PORTLAND — Thousands of students marched through Portland Friday as part of the international strike against climate change.
Students demonstrated outside Portland City Hall, coming from schools all over the city. From there, students walked across the Willamette River to OMSI for what organizers called a “festival.”
“I want to do anything I can as a 16-year-old to help make the change now before it’s too late,” Madison High School junior Miles Anderson said.
Previous student marches have intentionally excluded adults from the effort, but for Friday’s “strike,” student organizers reached out to parents and other community members to offer support.
Students are speaking out against fossil fuels, such as the Zenith Energy project in Portland. Some called for stronger regulations on industry and more consideration for marginalized communities.
“The biggest thing I would like to see changed is from big corporations, but especially from Zenith Energy and the oil tanks they are constantly bringing into Portland through the cities,” Lincoln High School senior Aliya Peek said.
Students also pushed for climate change to be more of a priority in their classrooms, through a focus of science curriculum, for instance.
Phoebe Kemp is a senior at Lincoln High School in Portland. As part of an environmental justice class in school, she wants all students to have the same opportunity.
“We’re learning math, we’re learning science, we’re learning history, but we’re not learning what’s truly important which is about our environment,” Kemp said. “I think it needs to be a curriculum implemented in every school.”
A group of students presented a list of demands to Mayor Ted Wheeler’s staff. Students couldn’t get inside City Hall, because it was closed in response to the throngs who showed up to the downtown building as part of the march.
According to Sunrise Movement PDX, Wheeler’s office responded to a meeting request with an invitation to meet Thursday night, the night before the Climate Strike.
Youth organizer and Grant High School senior Ella Shriner helped create the list of demands. She spoke at Friday’s rally in front of City Hall, and called the last-minute meeting invitation “completely unacceptable.”
“We’re all out here organizing and building for this movement,” she said.
The Portland Police Bureau said there were three arrests made related to the climate events, one adult and two juveniles.
For past protests, officials at Portland Public Schools have given mixed messages about student participation, or explicitly told students that they should be in class, rather than marching in the streets. For Friday’s action, PPS was more tolerant, saying that students could get an “excused absence” for participating in the protest, so long as families communicated with schools about what their students were doing.
West Linn High School junior Matilda Milner held a sign with an illustration of the Lorax, from Dr. Seuss.
“Our generation feels ignored. This is our future, this is our health, this is our safety,” Milner said. “We’re running out of time and we’re running out of resources, and we’re running out of options. So I think we need to force radical change through whether it’s the easiest option or not.”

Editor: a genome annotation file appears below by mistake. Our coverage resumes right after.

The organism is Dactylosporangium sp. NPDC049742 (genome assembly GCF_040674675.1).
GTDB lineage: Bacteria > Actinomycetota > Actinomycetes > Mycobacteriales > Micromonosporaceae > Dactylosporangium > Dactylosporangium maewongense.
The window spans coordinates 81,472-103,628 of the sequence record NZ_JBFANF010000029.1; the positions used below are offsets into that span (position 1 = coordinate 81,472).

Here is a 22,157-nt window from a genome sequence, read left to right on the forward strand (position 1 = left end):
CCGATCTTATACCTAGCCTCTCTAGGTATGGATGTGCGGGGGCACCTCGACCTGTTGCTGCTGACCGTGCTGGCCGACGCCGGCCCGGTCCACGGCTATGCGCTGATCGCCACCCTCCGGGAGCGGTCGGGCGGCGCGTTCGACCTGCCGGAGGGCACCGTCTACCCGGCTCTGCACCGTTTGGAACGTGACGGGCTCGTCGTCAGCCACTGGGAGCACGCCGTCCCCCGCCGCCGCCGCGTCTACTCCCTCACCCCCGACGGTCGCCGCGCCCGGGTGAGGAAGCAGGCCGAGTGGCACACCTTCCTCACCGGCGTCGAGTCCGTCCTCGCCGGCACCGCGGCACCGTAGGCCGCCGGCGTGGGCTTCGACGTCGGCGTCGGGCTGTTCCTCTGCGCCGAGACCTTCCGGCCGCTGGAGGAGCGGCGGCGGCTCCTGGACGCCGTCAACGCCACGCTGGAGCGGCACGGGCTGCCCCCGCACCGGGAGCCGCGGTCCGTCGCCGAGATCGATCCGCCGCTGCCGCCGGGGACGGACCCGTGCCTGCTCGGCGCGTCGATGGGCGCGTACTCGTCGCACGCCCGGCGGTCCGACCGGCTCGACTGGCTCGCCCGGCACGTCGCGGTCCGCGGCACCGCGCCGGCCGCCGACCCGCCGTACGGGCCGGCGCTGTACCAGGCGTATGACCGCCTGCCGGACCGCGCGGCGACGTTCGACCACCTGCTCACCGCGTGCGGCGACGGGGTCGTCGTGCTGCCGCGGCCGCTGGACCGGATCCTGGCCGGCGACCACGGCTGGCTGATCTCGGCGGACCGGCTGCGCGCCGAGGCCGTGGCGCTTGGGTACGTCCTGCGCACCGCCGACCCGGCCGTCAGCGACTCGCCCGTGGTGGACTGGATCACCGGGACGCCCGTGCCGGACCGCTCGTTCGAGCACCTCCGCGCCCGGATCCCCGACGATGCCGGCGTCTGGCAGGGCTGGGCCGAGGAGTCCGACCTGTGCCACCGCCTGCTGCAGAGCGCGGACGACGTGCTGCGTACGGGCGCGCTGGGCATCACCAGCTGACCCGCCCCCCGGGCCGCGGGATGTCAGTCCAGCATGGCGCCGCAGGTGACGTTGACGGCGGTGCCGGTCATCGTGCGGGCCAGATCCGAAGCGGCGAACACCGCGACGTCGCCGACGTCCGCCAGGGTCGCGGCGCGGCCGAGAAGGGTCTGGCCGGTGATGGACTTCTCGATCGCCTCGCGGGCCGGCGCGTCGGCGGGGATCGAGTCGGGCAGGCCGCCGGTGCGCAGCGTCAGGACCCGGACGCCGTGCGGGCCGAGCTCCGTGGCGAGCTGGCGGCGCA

Two additional applicants filed for the interim Douglas County Clerk position by the Friday deadline. Both currently work in the Douglas County Clerk’s Office.
Rosemarie Wess is currently the chief deputy clerk and had been selected by outgoing Douglas County Clerk Patricia Hitt as her choice to step into the interim role. Andrew Taylor is the office manager in the Clerk’s Office.
They join former Douglas County commissioner candidate Dan Loomis to make three candidates for the post.
Voters will select a permanent replacement in 2020, but the interim clerk will hold the position until the winner of that election takes office in January 2021.
Loomis is the only one of the three who has filed to run in the 2020 election, but candidates have until March 10 to file.
Taylor said he’s considering filing for the election, while Wess said she does not intend to run for election.
As chief deputy clerk, Wess has stepped into the clerk’s duties periodically since 2015 whenever the clerk was absent.
“I am interested in the position, I have firsthand knowledge of the position, and I’d like the opportunity to perform it officially,” Wess said.
Wess started working for the county in 2000. She analyzed data and served as a supervisor for the Douglas County Health Department. She is also a former human resources director for the county. She joined the Clerk’s Office after the Health Department closed.
Prior to joining the county, Wess worked for MCI WorldCom in Texas as a network engineer. Before that she worked as a contractor for NASA, testing satellite communication software.
It was an exciting time, she said, but she was happy to leave that life for Roseburg. She started out here buying a heating and air-conditioning business.
“We wanted to go to a quieter less stressful life than we had in Texas,” she said.
She said Roseburg is also beautiful.
“I’m very happy here,” she said.
Wess said she doesn’t want to run in the election because she wants to focus on her volunteer work.
“Basically I volunteer for several nonprofit organizations in the community, and I would like to be able to do more of that support, provide more support to these groups while I still have my health,” she said.
Wess volunteers for Friends of Umpqua Valley Police K9 Programs, the Umpqua Valley Humane Society and the For the Love of Paws veterinary clinic.
Taylor has worked in the Clerk’s Office for 3.5 years and has worked in records much longer. His previous work was in medical records. Like Wess, Taylor previously worked for the Health Department. He started there as a medical records lead in 2013.